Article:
Afwerki highlighted "clear limitations in Africa" concerning the advancement of the Korea-Africa partnership as a whole, citing instability and conflicts as significant challenges faced by the continent.

Eritrea's president underscored, "Korea should assume responsibility of contributing to the partnership by understanding the reality in Africa at a sovereign level, at the regional and sub-regional level but also at the continental level."

"Unless Korea is aware of this complex challenge, it's not going to be easy to implement any program," Afwerki underscored.

President Yoon Suk Yeol delivers his opening remarks during the 2024 Korea-Africa Summit held at KINTEX in Ilsan, north of Seoul on June 4. (Office of President Yoon Suk Yeol via Yonhap) President Yoon Suk Yeol delivers his opening remarks during the 2024 Korea-Africa Summit held at KINTEX in Ilsan, north of Seoul on June 4. (Office of President Yoon Suk Yeol via Yonhap)

Afwerki also shared insights into South Korea's development over almost three decades, noting his first visit to the country 27 years ago in 1997. At that time, he remarked, it seemed unimaginable for Korea to host a summit with African countries.

"I say the achievements in Korea are tremendous, and that's one of the most inspiring things about the partnership that has to be established between Korea and Africa. Africa can benefit a lot from the experience of Korea," Afwerki said.

Afwerki emphasized the symbolic significance of his trip to Seoul, highlighting Korea as a tangible representation of the future he envisions for Eritrea. He noted firsthand observations across various sectors, including infrastructure, energy and technology, alongside the values of stability, hard work and discipline.

"How can I be there without even imagining where I can go?" Afwerki said. "The inspiring reality of Korea is there for everyone to come and see the future here. I say the future we see in our imagination is here and real."

Afwerki defined his trip to Seoul as "It's a matter of the past, the present and the future."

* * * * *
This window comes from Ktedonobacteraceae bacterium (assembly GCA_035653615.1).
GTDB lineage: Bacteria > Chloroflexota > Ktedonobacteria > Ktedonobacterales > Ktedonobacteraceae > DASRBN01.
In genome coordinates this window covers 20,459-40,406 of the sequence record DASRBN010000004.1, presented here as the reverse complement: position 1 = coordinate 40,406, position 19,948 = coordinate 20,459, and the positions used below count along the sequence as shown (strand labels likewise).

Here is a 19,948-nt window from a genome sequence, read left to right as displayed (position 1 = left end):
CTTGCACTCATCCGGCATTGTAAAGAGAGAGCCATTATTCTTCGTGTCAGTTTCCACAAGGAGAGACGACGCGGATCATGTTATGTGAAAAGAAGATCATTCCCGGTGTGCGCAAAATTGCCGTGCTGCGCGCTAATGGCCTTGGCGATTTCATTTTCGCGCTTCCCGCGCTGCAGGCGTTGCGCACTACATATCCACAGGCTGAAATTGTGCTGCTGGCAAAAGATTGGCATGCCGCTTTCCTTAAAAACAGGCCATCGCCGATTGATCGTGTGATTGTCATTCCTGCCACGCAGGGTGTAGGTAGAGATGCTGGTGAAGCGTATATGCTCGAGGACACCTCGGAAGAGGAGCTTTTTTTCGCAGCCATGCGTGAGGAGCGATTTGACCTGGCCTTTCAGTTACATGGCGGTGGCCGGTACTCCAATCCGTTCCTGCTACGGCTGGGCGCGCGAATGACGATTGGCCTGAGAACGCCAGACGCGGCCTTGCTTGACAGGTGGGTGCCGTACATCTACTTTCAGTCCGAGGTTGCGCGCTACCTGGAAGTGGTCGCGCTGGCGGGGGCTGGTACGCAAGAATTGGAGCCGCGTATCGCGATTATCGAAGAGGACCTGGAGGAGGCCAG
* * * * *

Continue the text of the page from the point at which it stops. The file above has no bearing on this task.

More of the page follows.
South Korean President Yoon Suk Yeol (center) and First Lady Kim Keon Hee pose with Eritrean President Isaias Afwerki before a welcoming banquet in Seoul on June 3. (Yonhap) South Korean President Yoon Suk Yeol (center) and First Lady Kim Keon Hee pose with Eritrean President Isaias Afwerki before a welcoming banquet in Seoul on June 3. (Yonhap)

To develop bilateral relations effectively, Afwerki emphasized the importance of meticulously crafting documented plans that outline the sectors of cooperation and the methods for implementation between the two countries in the long term. The plans should include specific phases and timelines.

"It's not an easy journey; it's an uphill movement," Afwerki said.

Afwerki assured Yoon that within 8 to 10 weeks, he would furnish a comprehensive document containing detailed industry information and a development plan from Eritrea. The objective is to offer the Yoon government and Korean institutions a deeper insight into Eritrea's reality and development trajectory, facilitating the formulation of a roadmap for collaborative cooperation and development initiatives.

Concerning the significance of the inaugural Korea-Africa summit, the president emphasized its role as a platform to delve into both the current state and prospects of the partnership.

"So, the significance of the summit provokes a number of ideas. And then, we need to do a lot of homework so that we can appreciate and understand where we are now and what we need to be in the future," Afwerki said. "It's not just a partnership for three, four or five years. It's a partnership for generations to come."